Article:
In 1794, when Germain was 18, the École Polytechnique opened. As a woman, Germain was barred from attending, but the new system of education made the "lecture notes available to all who asked." The new method also required the students to "submit written observations." Germain obtained the lecture notes and began sending her work to Joseph Louis Lagrange, a faculty member. She used the name M. LeBlanc, "fearing," as she later explained to Gauss, "the ridicule attached to a female scientist." When Lagrange saw the intelligence of M. LeBlanc, he requested a meeting, and thus Sophie was forced to disclose her true identity. Fortunately, Lagrange did not mind that Germain was a woman, and he became her mentor.
Around 1807, the French were occupying the German town of Braunschweig, where Gauss lived. Germain, concerned for his safety, wrote to General Pernety, a family friend, requesting that he ensure Gauss' safety. Pernety sent a chief of a battalion to meet with Gauss personally to see that he was safe. As it turned out, Gauss was fine, but he was confused by the mention of Sophie's name.
Three months after the incident, Germain disclosed her true identity to Gauss. He replied
How can I describe my astonishment and admiration on seeing my esteemed correspondent M leBlanc metamorphosed into this celebrated person ... when a woman, because of her sex, our customs and prejudices, encounters infinitely more obstacles than men in familiarising herself with [number theory's] knotty problems, yet overcomes these fetters and penetrates that which is most hidden, she doubtless has the most noble courage, extraordinary talent, and superior genius.Germain became interested in a contest sponsored by the Paris Academy of Sciences concerning Ernst Chladni's experiments with vibrating metal plates. The object of the competition, as stated by the Academy, was "to give the mathematical theory of the vibration of an elastic surface and to compare the theory to experimental evidence." After two failed attempts at winning, Germain submitted her third paper, "Recherches sur la théorie des surfaces élastique" under her own name, and on Jan. 8, 1816, she became the first woman to win a prize from the Paris Academy of Sciences. She did not appear at the ceremony to receive her award. After winning the Academy contest, she was still not able to attend its sessions because of the Academy's tradition of excluding women other than the wives of members. Seven years later this tradition was broken when she made friends with Joseph Fourier, a secretary of the Academy, who obtained tickets to the sessions for her.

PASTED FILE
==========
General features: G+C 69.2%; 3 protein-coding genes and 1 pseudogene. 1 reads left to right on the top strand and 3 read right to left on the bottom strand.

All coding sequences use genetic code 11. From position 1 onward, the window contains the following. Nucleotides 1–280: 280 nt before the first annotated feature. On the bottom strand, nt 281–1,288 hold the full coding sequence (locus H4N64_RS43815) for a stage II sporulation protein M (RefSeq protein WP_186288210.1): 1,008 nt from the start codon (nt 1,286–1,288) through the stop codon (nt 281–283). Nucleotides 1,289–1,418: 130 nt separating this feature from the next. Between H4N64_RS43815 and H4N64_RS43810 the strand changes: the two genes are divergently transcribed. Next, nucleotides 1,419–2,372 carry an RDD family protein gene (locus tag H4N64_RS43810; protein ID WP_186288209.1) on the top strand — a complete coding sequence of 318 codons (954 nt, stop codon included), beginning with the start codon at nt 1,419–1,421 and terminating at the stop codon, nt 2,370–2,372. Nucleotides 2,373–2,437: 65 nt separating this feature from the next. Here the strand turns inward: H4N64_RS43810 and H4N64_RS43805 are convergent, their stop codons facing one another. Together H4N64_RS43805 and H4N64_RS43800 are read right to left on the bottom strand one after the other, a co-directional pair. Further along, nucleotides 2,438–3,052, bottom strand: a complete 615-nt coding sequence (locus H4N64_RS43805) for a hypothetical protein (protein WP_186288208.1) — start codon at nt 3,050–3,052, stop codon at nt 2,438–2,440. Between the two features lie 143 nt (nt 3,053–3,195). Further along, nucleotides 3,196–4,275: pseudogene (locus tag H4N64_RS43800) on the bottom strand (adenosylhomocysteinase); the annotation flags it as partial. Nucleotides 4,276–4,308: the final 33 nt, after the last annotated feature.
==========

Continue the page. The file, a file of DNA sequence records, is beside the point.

In addition to mathematics, Germain studied philosophy and psychology. She wanted to classify facts and generalize them into laws that could form a system of psychology and sociology, which were then just coming into existence. Her philosophy was highly praised by Auguste Comte.
On June 27 of 1831, Germain died, of breast cancer. Despite Germain's intellectual achievements, her death certificate lists her as a “rentière – annuitant” (property holder, not a "mathematicienne." But her work was not unappreciated by everyone. When the matter of honorary degrees came up at the University of Göttingen six years after Germain's death, Gauss lamented, "[Germain] proved to the world that even a woman can accomplish something worthwhile in the most rigorous and abstract of the sciences and for that reason would well have deserved an honorary degree."
Two of her philosophical works, "Pensées diverses" and "Considérations générales sur l'état des sciences et des letteres aux différentes epoques de leur culture," were published, both posthumously. This was due in part to the efforts of Lherbette, her nephew, who collected her philosophical writings and published them. Pensées is a history of science and mathematics with Sophie's commentary. In Considérations, the work admired by Comte, Sophie argues that there are no differences between the sciences and the humanities.